By: Dr. Ashley Nunes
France is considering a state of emergency to quell some of the worst social unrest the country has seen in over a decade. A Monday appearance at the COP 24 climate change summit by French Prime Minister Édouard Philippe was abruptly canceled. Philippe instead spent the day with political leaders, discussing how to defuse nationwide protests that have increasingly turned violent. Over the weekend, cars in Paris were torched, stores looted and the Arc de Triomphe – a symbol of victory during the Napoleonic wars – vandalized. Over 400 people were arrested and more than 100 injured include 23 members of the security services.
What’s driving the unrest?
The protests mostly center on gas prices, particularly diesel. French motorists mostly own diesel-powered vehicles and diesel prices have risen sharply. The blame – motorists say – lies with government policies that took effect at the beginning of 2018 and add an additional 7.6 cents in taxes for each liter of diesel purchased. Data from the European Commission shows France’s tax on the fuel – estimated to be around 59 percent – is one of the highest in the European Union.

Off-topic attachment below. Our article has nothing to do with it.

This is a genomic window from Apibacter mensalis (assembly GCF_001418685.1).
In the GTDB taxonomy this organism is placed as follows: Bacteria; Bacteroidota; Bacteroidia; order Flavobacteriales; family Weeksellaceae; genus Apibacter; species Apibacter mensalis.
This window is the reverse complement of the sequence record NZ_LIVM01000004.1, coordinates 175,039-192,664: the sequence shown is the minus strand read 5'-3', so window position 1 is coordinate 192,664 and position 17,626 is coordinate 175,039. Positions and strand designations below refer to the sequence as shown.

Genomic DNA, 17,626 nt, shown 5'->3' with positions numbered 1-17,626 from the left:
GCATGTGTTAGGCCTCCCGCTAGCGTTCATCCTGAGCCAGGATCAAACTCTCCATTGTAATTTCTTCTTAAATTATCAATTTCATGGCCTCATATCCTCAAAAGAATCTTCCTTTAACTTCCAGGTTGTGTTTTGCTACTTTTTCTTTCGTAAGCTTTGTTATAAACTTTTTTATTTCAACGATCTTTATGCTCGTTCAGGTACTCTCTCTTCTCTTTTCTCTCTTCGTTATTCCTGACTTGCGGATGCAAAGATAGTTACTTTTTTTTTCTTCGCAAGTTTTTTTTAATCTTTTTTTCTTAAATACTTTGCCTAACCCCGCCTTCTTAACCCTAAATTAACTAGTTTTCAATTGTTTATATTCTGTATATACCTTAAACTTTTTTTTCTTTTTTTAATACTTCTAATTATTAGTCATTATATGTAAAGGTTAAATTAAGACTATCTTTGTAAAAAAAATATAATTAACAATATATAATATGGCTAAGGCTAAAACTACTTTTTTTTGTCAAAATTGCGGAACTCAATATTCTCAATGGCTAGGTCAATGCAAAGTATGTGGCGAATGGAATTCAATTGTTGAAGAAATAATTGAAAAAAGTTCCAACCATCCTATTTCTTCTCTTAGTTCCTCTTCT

Motorists – particularly in rural and outer suburban areas – are also upset with the French government for cutting speed limits on local roads. That policy, which took effect on July 1, requires that motorists slow down on France’s so-called secondary network – over 400,000 kilometers of two-way, one-lane-each way roads. A survey found over 70 percent of respondents opposed the move – with one noting that drivers “should not become the cash cows of the state.”